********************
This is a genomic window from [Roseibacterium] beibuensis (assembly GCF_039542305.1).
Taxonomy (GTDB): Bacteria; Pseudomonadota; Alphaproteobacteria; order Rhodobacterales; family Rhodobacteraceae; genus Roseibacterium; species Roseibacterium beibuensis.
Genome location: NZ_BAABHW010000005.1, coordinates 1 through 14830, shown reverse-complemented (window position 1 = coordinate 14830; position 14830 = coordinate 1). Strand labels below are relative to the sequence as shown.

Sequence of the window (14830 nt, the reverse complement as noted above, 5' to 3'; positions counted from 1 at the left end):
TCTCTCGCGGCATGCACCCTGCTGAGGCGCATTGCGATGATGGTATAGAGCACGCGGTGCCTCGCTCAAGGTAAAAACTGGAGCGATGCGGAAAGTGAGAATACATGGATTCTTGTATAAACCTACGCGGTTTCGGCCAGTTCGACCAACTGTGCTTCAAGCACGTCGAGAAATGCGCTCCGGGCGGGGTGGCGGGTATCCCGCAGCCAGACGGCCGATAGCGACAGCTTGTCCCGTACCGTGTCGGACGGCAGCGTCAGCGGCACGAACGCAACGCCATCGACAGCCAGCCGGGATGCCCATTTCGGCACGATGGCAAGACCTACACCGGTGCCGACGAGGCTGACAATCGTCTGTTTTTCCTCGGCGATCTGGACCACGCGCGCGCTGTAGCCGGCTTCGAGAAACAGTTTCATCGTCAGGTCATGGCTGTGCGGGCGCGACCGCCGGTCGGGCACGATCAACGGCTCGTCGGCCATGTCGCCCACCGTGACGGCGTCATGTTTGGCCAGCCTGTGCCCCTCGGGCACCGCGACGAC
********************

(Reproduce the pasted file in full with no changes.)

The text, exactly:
This is a genomic window from [Roseibacterium] beibuensis (assembly GCF_039542305.1).
Taxonomy (GTDB): Bacteria; Pseudomonadota; Alphaproteobacteria; order Rhodobacterales; family Rhodobacteraceae; genus Roseibacterium; species Roseibacterium beibuensis.
Genome location: NZ_BAABHW010000005.1, coordinates 1 through 14830, shown reverse-complemented (window position 1 = coordinate 14830; position 14830 = coordinate 1). Strand labels below are relative to the sequence as shown.

Sequence of the window (14830 nt, the reverse complement as noted above, 5' to 3'; positions counted from 1 at the left end):
TCTCTCGCGGCATGCACCCTGCTGAGGCGCATTGCGATGATGGTATAGAGCACGCGGTGCCTCGCTCAAGGTAAAAACTGGAGCGATGCGGAAAGTGAGAATACATGGATTCTTGTATAAACCTACGCGGTTTCGGCCAGTTCGACCAACTGTGCTTCAAGCACGTCGAGAAATGCGCTCCGGGCGGGGTGGCGGGTATCCCGCAGCCAGACGGCCGATAGCGACAGCTTGTCCCGTACCGTGTCGGACGGCAGCGTCAGCGGCACGAACGCAACGCCATCGACAGCCAGCCGGGATGCCCATTTCGGCACGATGGCAAGACCTACACCGGTGCCGACGAGGCTGACAATCGTCTGTTTTTCCTCGGCGATCTGGACCACGCGCGCGCTGTAGCCGGCTTCGAGAAACAGTTTCATCGTCAGGTCATGGCTGTGCGGGCGCGACCGCCGGTCGGGCACGATCAACGGCTCGTCGGCCATGTCGCCCACCGTGACGGCGTCATGTTTGGCCAGCCTGTGCCCCTCGGGCACCGCGACGAC